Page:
The document says that India is at a favourable stage today and strategic decisions have to be taken now to take full advantage. I wished the document had elaborated on what are the variables that made them infer about the criticality of time. Khilnani and Saran both talked about the timing factor (the latter more vigorously). Saran spelled out the advantages: favourable demography, good entrepreneurial class, ability to adjust easily, advantage of English language. Are any of these going to change in the next few years? The English media continues to grow with more and more percentage of the population reading and conversing in English. Living in a country within a lot of countries makes us adjust easily! More states and new capital cities will continue to add to the diversity. Is it just the timing or the manouverings of the actors in the global theatre that might make India lose the bus?

Dr. Jaimini Bhagwati, India High Commissioner to UK
It was not expected of Dr Jaimini Bhagwati, Indian high commissioner to UK, who assumed office a couple of months ago to speak for the government. He was in the running to be the SEBI chairman and chose to talk on the economic/financial aspect. Having done stints with international agencies he raised the level of the debate. "Do not worry about criticality of time. Every day, every year is critical," he said, emphasising on the fact that 'political executive has to form consensus'. This was perhaps in response to the contention that India needs to take steps soon to capitalise on the situation. He also spoke about what India cannot experiment with by virtue of being an 'old civilisation and new nation'.

 "Do not worry about criticality of time. Every day, every year is critical." 
- Dr. Jaimini Bhagwati on the contention that India should act now

When I had a few minutes with Bhagwati I told him that it would have been great if he had spoken about the Reserve Bank of India (RBI) and shared an article in the Economist that came a few months ago (apart from the recent Feb issue where it describes it as 'among the world's best central banks). The article described the conservative hold of India's central bank on the FIs, and spoke about the elaborate security before the reporter could meet, not the Governor but a general manager. It very well characterised the near impossibility of a housing bubble in India that struck US (am I being too positive?). Our own conservative central bank can teach a thing or two on keeping banks on tight leash.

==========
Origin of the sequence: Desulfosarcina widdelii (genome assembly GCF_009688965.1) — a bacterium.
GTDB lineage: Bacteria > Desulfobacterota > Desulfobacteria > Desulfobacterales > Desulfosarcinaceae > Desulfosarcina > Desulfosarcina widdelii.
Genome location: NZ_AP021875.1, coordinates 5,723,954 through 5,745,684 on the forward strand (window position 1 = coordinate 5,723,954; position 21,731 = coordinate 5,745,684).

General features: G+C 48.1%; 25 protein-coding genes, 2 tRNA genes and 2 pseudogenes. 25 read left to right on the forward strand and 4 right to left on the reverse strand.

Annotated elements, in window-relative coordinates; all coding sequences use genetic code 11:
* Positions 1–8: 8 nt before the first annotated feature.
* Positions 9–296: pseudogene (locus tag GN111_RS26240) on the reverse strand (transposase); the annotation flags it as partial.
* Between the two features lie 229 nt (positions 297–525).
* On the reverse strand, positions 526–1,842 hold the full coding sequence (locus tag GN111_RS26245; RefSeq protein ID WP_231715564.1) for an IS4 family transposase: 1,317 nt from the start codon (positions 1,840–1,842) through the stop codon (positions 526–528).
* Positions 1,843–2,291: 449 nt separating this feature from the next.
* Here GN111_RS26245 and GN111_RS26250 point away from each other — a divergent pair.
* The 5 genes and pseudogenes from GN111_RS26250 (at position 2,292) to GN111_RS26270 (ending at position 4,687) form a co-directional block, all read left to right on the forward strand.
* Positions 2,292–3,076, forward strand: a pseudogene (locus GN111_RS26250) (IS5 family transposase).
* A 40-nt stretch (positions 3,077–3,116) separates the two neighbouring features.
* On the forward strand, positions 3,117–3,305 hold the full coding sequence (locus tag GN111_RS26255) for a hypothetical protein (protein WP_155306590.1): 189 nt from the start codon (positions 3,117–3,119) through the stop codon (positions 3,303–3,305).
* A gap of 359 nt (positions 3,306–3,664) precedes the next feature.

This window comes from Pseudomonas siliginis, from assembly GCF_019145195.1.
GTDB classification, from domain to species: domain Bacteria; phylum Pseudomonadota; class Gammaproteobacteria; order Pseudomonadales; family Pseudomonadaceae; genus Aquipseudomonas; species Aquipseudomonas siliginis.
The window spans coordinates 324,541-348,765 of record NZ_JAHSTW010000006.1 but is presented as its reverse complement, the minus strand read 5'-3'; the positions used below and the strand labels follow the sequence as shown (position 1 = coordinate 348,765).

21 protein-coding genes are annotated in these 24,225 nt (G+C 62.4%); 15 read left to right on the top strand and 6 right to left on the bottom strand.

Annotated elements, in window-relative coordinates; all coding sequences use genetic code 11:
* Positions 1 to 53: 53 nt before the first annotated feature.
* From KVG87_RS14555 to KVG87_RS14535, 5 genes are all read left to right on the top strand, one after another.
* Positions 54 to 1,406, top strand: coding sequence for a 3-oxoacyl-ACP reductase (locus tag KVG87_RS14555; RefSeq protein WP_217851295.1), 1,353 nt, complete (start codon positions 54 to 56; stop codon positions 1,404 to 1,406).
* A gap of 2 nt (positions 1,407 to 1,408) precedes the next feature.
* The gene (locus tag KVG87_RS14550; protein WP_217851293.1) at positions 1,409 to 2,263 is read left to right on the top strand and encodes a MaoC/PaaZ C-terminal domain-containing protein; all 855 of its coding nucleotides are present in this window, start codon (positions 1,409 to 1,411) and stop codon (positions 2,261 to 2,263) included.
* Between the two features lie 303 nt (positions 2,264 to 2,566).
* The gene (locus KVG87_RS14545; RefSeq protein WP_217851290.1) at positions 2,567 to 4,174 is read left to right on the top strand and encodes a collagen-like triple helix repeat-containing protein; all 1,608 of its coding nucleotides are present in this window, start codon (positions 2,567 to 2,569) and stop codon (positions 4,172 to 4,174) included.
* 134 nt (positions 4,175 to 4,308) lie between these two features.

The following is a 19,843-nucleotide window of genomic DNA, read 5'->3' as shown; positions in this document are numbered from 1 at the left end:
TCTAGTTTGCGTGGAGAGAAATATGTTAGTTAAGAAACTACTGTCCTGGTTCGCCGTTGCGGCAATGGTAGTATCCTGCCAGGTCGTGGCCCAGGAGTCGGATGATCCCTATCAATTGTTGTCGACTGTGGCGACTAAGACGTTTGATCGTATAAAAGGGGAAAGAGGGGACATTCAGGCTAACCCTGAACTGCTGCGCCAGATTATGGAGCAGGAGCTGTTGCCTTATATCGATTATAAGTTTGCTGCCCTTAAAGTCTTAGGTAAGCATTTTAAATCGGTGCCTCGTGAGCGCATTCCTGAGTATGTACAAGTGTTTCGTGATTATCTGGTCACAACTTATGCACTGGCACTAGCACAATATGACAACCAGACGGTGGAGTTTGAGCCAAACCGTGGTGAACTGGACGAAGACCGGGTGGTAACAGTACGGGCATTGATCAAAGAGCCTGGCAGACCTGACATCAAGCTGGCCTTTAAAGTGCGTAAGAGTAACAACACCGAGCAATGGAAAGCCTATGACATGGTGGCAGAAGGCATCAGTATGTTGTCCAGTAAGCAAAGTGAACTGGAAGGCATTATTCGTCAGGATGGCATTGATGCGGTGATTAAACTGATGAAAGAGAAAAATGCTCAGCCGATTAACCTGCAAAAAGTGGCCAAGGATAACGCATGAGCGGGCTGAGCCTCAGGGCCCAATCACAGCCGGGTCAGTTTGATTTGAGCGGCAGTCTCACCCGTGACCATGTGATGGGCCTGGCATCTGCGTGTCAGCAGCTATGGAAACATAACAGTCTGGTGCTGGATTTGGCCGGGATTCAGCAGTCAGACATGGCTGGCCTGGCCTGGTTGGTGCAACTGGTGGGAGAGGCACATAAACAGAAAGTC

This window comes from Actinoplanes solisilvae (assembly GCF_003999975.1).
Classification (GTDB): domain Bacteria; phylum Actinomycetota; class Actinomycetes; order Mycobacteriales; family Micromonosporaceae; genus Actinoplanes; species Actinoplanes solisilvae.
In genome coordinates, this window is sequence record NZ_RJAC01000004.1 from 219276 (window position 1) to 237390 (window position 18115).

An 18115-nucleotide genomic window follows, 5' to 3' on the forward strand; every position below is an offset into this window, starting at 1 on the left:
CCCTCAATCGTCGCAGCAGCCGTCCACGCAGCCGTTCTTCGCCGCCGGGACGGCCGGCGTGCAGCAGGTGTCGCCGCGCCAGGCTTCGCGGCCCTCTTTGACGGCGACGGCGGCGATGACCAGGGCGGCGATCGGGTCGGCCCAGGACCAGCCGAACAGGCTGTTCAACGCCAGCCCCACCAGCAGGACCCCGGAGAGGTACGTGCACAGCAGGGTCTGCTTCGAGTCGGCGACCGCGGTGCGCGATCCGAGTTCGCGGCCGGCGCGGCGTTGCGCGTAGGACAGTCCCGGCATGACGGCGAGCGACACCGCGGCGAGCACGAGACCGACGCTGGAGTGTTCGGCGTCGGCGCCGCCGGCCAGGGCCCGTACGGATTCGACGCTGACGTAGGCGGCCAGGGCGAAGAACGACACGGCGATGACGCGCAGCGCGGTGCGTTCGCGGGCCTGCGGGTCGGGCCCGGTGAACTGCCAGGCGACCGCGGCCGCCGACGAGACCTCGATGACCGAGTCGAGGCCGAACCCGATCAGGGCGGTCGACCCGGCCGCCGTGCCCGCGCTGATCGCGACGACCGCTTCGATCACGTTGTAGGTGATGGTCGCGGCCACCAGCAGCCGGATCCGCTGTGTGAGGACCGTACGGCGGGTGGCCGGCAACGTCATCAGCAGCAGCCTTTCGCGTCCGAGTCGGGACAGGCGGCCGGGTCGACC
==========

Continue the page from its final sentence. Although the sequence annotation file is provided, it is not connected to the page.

PS: The then Mumbai police commissioner did not yield to several demands (during Obama's visit) of the US security guards who have a way of getting their way around.

Saturday, 31 March 2012

3 years after 26/11: Brit guest Will Pike sues Taj

Will Pike who was left wheelchair-bound after the attack cites poor security

Pike fell and broke his spine while trying to climb down from his room using bed sheets

Danish Khan
Mumbai Mirror
Cover Story

In London A little over three years after the 2008 Mumbai terror attacks, a Londoner who broke his spine trying to escape the slaughter at the Taj Mahal Palace hotel is suing its owners, the Indian Hotels Company controlled by Tata Sons.

Will Pike, who is confined to a wheelchair now, was at the Taj with his girlfriend Kelly Doyle when terrorists struck the sea-facing hotel. He has approached the High Court in London, where the Indian Hotels Company owns two five-star properties - St. James Court and 51 Buckingham Gate.

The terrorists, who entered the hotel from the rear, had killed 31 people over a three-day siege of the hotel.

In his lawsuit, Pike, an advertising copywriter, has expressed anguish over Tata Sons chairman Ratan Tata's interview to CNN International in which he claimed the hotel staff had been warned of a terror attack. Pike has said that with foreknowledge of the attack, the hotel staff could have done much more to protect guests.

Pike and his girlfriend had hid in the bathroom when the terrorists took control of the hotel. However, as the room filled with smoke from fires set off by the terrorists, Pike smashed a window with a table to get out of the room. He used a knotted bed-sheet and curtains to lower himself and his girlfriend down. However, he fell down as the curtains and bed-sheets could not take the weight. The fall snapped his backbone.

Russell Levy, Pike's lawyer, said the Indian Hotels Company had previously refused to entertain his client's compensation claim. "This is not a case of vengeance. We recognise it was an attack by terrorist. My client is seeking claim for damages as he is confined to a wheelchair. He will need care to look for himself."

According to Levy the couple had gone to India on a pleasure trip and had booked a room in Taj as they wanted to stay in an expensive hotel in Mumbai. "It was unfortunate that the attack happened the same night in the same hotel where they were. Pike's girlfriend saw him fall down and got a shock as she thought he was dead. She was rescued by the fire brigade later."

Levy told Mumbai Mirror that the steps taken by the hotel were inadequate. When asked whether a London court could hear the case as the attacks took place in Mumbai, Levy said: "The court will decide on that. We do not think they (the Indian Hotels Company) will be at any disadvantage. It is a big group with presence in the UK and they can afford the best lawyers."

A public relations officer of the Tata Group in Mumbai on Friday refused to comment on the matter because it is subjudiced.

Popular Posts